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Vermont has maple syrup; northern California, wine. In Minnesota, it's all about the fish - walleye fishing to be exact. Today marks the opening of fishing season. It's usually one of the busiest weekends for the state's resort communities. But as Minnesota Public Radio's Conrad Wilson reports, this year many of the lakes in northern Minnesota are still frozen.


CONRAD WILSON, BYLINE: On the shores of Lake Mille Lacs in central Minnesota, it finally feels like spring. But that's a bit confusing because the lake looks like winter.

RICK BRUESEWITZ: Ice - lots of it.

WILSON: Rick Bruesewitz is a fisheries manager for the Department of Natural Resources. He says it would be tough to get a boat in the water in most places around the lake.

BRUESEWITZ: You know, we've got maybe - what do you think - 150 yards of open water. And that's just in front of a creek. When you go away from the creeks in a lot of areas, it's still tight to shore even, or has 10 yards or 10 feet of open water.

WILSON: On a typical opening day, thousands of anglers launch boats into this lake; most hoping to return with a walleye for a shoreline lunch. But maybe not this year. According to the Minnesota State Climatology Office, lakes north of the Twin Cities are approaching record late ice-out dates set in 1950.


WILSON: Farther up the lake's shoreline is Twin Pines Resort. Here the ice comes even closer to shore. The docks are still sitting in the yard and, of course, so are the boats.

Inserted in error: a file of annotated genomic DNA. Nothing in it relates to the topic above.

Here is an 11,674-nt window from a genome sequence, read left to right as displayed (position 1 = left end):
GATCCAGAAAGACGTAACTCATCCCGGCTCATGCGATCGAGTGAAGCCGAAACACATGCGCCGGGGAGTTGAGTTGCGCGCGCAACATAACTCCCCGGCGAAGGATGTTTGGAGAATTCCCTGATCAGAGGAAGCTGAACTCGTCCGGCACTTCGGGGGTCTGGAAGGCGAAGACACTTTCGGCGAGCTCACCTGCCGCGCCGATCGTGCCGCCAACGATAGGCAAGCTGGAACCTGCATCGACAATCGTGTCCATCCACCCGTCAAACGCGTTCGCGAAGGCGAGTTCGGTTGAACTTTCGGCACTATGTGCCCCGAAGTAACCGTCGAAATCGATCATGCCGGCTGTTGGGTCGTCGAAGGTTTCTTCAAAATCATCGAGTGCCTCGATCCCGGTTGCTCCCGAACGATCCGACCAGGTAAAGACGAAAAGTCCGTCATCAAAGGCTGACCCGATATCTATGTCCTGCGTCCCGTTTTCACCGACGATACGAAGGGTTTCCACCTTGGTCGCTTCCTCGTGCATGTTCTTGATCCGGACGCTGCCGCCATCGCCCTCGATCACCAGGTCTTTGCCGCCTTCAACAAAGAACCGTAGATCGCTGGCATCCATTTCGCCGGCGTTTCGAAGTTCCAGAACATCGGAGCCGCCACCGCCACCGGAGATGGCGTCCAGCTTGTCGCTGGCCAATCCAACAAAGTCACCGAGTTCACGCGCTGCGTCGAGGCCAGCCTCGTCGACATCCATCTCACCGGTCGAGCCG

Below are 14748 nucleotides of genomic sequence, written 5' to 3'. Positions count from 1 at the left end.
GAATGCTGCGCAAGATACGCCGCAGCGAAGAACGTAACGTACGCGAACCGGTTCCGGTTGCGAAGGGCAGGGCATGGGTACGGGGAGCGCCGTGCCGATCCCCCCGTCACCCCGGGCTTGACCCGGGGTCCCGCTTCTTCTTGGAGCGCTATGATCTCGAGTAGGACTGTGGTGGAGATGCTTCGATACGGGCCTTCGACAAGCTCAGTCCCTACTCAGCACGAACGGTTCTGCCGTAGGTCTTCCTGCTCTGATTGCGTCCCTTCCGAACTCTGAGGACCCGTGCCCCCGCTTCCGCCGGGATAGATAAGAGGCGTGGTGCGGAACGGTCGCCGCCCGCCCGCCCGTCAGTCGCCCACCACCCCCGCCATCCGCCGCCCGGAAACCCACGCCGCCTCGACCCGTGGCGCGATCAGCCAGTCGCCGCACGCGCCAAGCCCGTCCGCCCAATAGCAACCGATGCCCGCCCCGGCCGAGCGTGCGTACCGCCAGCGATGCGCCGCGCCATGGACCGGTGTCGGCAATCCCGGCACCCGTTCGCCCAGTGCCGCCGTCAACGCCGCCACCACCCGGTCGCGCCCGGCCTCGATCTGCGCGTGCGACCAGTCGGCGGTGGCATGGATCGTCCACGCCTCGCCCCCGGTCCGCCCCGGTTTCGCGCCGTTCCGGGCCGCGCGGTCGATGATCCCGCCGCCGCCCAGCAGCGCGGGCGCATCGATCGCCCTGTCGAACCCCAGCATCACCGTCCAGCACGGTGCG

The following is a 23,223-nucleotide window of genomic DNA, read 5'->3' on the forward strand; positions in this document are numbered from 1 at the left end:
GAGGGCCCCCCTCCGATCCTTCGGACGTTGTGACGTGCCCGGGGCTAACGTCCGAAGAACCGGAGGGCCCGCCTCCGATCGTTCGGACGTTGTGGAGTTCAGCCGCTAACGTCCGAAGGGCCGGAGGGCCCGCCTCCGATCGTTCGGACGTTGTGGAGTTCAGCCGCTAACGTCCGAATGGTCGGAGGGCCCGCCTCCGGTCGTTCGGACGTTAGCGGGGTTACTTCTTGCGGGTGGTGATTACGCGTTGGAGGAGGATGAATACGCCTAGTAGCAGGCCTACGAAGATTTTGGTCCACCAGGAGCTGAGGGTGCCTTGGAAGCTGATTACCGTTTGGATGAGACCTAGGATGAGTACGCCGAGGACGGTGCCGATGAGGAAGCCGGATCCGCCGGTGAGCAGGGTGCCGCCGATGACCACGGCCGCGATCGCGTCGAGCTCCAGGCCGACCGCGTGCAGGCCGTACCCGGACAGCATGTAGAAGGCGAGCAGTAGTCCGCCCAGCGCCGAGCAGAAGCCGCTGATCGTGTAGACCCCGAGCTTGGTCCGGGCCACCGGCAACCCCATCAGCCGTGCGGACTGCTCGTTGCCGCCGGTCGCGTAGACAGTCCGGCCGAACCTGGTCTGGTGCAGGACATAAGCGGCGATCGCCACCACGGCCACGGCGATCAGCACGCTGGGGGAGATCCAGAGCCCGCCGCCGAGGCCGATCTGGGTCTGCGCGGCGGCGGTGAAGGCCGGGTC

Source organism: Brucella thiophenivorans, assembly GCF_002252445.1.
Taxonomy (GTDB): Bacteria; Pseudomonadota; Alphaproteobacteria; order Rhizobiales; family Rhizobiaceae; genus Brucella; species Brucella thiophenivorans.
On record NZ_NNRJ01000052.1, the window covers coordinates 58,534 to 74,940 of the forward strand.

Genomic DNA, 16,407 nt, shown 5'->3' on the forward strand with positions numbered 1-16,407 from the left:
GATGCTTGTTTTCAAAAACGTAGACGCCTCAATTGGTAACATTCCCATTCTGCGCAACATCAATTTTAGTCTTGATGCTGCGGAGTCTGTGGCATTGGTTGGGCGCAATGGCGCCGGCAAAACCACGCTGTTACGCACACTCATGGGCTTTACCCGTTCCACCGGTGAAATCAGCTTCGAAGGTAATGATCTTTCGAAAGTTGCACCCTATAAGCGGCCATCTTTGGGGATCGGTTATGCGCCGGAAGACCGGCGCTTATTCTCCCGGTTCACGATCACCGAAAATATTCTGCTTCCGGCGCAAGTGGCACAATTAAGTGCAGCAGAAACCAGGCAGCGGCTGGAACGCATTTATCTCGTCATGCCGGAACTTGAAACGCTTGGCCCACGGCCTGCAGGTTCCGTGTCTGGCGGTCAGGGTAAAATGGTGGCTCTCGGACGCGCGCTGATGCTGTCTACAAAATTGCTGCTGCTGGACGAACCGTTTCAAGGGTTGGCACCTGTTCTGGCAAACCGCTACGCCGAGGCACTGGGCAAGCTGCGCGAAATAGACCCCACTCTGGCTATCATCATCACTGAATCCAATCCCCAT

LINDA ENO: Hi. I'm calling in an order for...

WILSON: Inside, resort owner Linda Eno is behind the bar ordering supplies for the season. She says the resort is usually booked solid this weekend. But now just over half of the rooms are reserved.

ENO: A lot of tradition goes into opener. It's not always the best fishing. But there are families and friends and groups that have never missed an opener together.

WILSON: Eno's hoping no one cancels and a few make some last-minute reservations. But with little hope for the type of fishing many anglers are accustomed to, she knows that might not happen.

ENO: After living on this lake for any extended amount of time, people know, you can't mess with Mother Nature and there's no sense getting upset because there's not much you can do.


WILSON: On the other side of the Lake Mille Lacs is Terry McQuoid, owner of McQuoid's Inn. Earlier this week he was finishing up construction on several new docks.


WILSON: McQuoid says bookings are a little down for this weekend but the rest of the season is shaping up to be a good one. Plus, he says, the fact that there's still ice on the lake is history in the making.

TERRY MCQUOID: It'll be something special. You can tell your grandkids about it later on.

WILSON: However the weekend shakes out, this much is for sure: the few places where Minnesota anglers searching out walleye can find open water are certain to be packed. For NPR News, I'm Conrad Wilson.


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